The traditional Easter greeting took on a footnote for me this year.
Christ is risen. He is risen indeed.
The phrase, known as the Paschal Greeting, has its origins in the ancient church. In fact, the custom emulates the first disciples who said, “It is true! The Lord has risen,” (Luke 24:34) after recognizing the risen Savior. It is a phrase bubbling over with joy, relief, comfort, and hope. Nothing can overshadow the meaning of this phrase, yet when I saw it spelled out this Easter season, I couldn’t help but also think of our own little Christ.
And that leads me to the footnote …
At just 3 weeks after his bilateral amputation, Christ has indeed risen. I am amazed at the resilience of kids! I complain of a hang nail or a stubbed toe for days, but Christ was smiling the evening of his surgery. Dr. Abbott said everything went as planned and confirmed his satisfaction with Christ’s healing at his two-week post-op appointment last week, when we left the hospital with nothing but a single bandaid over a tiny portion of one incision that was still a little raw.
If you would have told me that a child would be released from the hospital just 24 hours after a double amputation, I would have met that statement with a significant amount of skepticism. Yet, that’s what happened! He slept much of the first day and night, then eased back into his usual routine over the following few days. We used the stroller in the house for several days until it was clear he wasn’t having it any more. On day 5 post-surgery, we gave in. He was not going to be kept down.
His bandages were to remain on his stumps until his two-week follow-up appointment, but he decided to take them off around day 10. I had a bit of a flashback panic moment … the time when Ma took out her prosthetic eye for the first time. Like then, I just started screeching, “Don’t panic. Nobody panic. It’s totally fine. We’re not panicking,” as I obviously panicked. But like then, there was no need to panic. I whisked him to the first aid kit only to observe a very clean and boring-looking sewed-up incision. Boring is good. We like boring when it comes to medical stuff.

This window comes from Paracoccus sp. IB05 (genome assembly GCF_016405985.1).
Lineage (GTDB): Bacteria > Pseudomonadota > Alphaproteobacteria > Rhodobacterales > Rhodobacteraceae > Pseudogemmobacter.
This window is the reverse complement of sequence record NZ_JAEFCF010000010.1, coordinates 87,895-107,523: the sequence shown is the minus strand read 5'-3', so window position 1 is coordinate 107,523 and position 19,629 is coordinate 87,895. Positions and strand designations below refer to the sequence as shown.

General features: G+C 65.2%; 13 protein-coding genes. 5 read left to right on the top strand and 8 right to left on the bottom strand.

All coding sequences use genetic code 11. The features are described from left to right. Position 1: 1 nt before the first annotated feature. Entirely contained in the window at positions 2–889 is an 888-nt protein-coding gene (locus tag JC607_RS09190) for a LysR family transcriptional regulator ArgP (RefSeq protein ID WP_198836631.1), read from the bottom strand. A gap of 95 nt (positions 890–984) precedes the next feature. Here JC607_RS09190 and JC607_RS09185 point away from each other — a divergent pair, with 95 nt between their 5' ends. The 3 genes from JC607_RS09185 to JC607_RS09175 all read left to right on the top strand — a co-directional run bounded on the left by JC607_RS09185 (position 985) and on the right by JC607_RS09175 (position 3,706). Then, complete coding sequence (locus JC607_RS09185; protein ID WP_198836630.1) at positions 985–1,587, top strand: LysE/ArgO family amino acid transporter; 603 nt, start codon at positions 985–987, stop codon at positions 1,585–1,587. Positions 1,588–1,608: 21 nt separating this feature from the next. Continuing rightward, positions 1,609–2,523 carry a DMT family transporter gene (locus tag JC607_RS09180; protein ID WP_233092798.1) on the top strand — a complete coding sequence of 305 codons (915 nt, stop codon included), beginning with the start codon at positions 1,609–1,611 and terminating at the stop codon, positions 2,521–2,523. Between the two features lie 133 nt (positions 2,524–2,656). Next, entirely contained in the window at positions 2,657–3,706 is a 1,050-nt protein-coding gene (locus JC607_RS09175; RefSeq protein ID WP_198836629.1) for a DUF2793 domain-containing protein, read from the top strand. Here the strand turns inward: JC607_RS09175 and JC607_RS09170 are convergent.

Christ’s attitude throughout all of this has been amazing. Generally speaking, he is easy-going and pleasant and seems mostly unfazed by his surgery … except for the day last week when his bandages came off for good. He kept pulling up his shorts and looking for the rest of his legs, then looking at me for answers. This is where the communication barrier grows taller than Trump’s proposed wall.
Just as I was feeling terrible about his predicament, I was reminded by a friend that this is why he came. His parents knew why they were sending him. And his doctor knew that this was the best course of action, his best chance at future mobility. And if that reassurance wasn’t enough, I had three different people share personal stories with me about how the choice to amputate a limb was the best choice they or their loved-one ever made … easing them of pain and frustration, and opening the doors to mobility and a normal life.
It is my understanding that Christ will go home in another month or so with compression sleeves for his stumps. They like to wait several months after surgery to ensure healing is complete, swelling has subsided, and pain is absent before moving onto prosthetics. In the meantime, he will work on gaining strength and motion … something that was previously hindered by his lower limbs.
Our little Christ is rising strong. He is rising strong indeed.